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Michal Arieli, Efrat Gal & Michal Rothchild | Once

March 18 - May 08, 2010


Efrat Gal

Michal Arieli

Michal Rothchild

Once is a two-person exhibition of artists Michal Arieli and Efrat Gal, complemented with a single work by Michal Rothschild. A past that insists on reemerging in the present time envelops the works of these three artists. Personal and collective memories appear in the form of images that preserve the aesthetics of nostalgia along with renewed and rather emotional contemplation. The chronological scope of the exhibition's works is analogous to that of the memory of a person of our time. Beyond childhood and the attempt to recapture it, this memory actually begins with photographic documentation, remote as it may be, namely: in the photographed past that accompanies one's childhood and adolescence experiences. The present time, the spontaneous perception of everyday moments that have yet to become personal or national history, marks the end of this memory.


Michal Arieli gazes at people's daily conduct in cemeteries. The figures are seen kneeling beside graves, hidden among them, whereas the tools and devices they use appear colorful and clear. In one painting, a woman's hand cleanses a grave as if trying to preserve something frozen by time. The hand creates a ceremonial link to the now, to our daily routine.


In another series, Arieli presents drawings done from photographs of Israeli urban street scenes. This traveling photography incidentally freezes routine and everyday moments. The colorful opulence endows the street and the people therein with vitality and dynamics.


Efrat Gal uses different techniques to paint various frames from Israeli recent history: images of Zionist iconic figures, which even today seem almost consumeristic in the way they appeal to the nobler and finer in the Zionist outlook. Their alluring, enchanting nature affirms their indispensability for the make-up of our national personality.

Exploring the points in which that alluring magic was created, Gal examines how, as a child, she was captivated by those mythical figures and their romantic stories. In her works, the images remain eternal, almost unaltered, as if she had painted them in order to decode a family secret, but nevertheless has left them open for interpretation. In a pencil drawing of Hannah Szenes and a cow, for example, the smiling national heroine looks directly at the camera and transmits a plethora of pioneering messages devoid of the stilted embellishment of the film Exodus (starring Paul Newman), frames from which are juxtaposed to her image.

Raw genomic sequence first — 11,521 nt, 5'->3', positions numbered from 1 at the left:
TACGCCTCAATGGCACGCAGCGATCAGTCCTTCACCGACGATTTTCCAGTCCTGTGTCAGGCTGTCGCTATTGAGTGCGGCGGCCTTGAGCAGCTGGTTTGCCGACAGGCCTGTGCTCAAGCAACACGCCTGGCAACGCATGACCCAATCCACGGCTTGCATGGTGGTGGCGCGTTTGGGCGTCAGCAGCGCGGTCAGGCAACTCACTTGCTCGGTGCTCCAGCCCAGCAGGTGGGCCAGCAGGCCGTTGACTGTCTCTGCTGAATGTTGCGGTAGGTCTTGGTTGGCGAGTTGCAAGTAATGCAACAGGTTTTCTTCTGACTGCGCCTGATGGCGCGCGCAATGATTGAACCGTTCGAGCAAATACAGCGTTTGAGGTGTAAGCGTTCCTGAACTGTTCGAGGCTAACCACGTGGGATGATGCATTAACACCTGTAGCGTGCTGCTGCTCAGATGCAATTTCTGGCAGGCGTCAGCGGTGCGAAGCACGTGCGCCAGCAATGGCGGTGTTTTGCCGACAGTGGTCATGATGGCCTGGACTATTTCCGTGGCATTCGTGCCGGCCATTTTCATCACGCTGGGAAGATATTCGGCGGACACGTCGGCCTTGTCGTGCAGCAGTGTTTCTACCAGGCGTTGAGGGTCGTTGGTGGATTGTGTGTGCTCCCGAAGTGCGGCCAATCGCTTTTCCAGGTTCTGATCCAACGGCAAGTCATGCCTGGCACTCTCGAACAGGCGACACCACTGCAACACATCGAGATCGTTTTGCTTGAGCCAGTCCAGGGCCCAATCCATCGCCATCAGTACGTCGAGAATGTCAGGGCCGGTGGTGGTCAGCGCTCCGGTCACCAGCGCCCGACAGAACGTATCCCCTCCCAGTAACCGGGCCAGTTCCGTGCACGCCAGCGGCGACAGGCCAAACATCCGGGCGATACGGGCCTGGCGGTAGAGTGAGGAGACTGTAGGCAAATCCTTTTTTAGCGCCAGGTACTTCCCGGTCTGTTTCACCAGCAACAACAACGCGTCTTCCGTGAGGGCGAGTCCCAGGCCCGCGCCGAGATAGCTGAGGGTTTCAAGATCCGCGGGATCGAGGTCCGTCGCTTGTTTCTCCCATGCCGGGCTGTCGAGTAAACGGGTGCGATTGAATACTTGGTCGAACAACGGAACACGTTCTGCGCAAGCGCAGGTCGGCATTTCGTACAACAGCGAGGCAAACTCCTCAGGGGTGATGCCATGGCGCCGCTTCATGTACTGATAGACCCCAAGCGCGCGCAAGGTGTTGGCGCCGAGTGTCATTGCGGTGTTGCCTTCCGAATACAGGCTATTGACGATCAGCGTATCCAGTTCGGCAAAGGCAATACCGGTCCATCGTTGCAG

Gal's previous body of works dealt with her grandmother's family hailing from Germany. By painting old family photographs, she attempts to decipher her family secrets and unveil the link to her forebears and to the landscapes in which they lived.


Like Arieli in her cemetery series, Gal, too, is trying to preserve a congealed time and fixate the faded. Both artists deal with European diasporic past and with mythical and everyday Israeli existence. They do so by painting photography that perpetuates family portraits from Germany, Poland and the kibbutz. Their works evoke Yiddish literary images – for example, Arieli's series of paintings after Yisroel Rabon's Di gas (The Street) – or Israeli canonical literature such as Dvora Omer's Le'Ehov Ad Mavet (Till Death Do us Part).


Michal Rothschild joins the two with a single work entitled Home-House, and One Source of Light. Rothschild complements the generally unpolished aspect of the exhibition with the near-obsolete technology of slide projection. The projected image of the house creates a trompe l'oeil effect of a three dimensional structure, which is also reflected on the gallery's wall. The work adds volume and dynamics to the single, congealed image in a manner that reverberates with the artist's own childhood memories as well as with the collective yearning for the idea of "Israeli (or even kibbutz) house" – a little tile-roofed house with a garden.
 

From Hebrew, Aya Bruer

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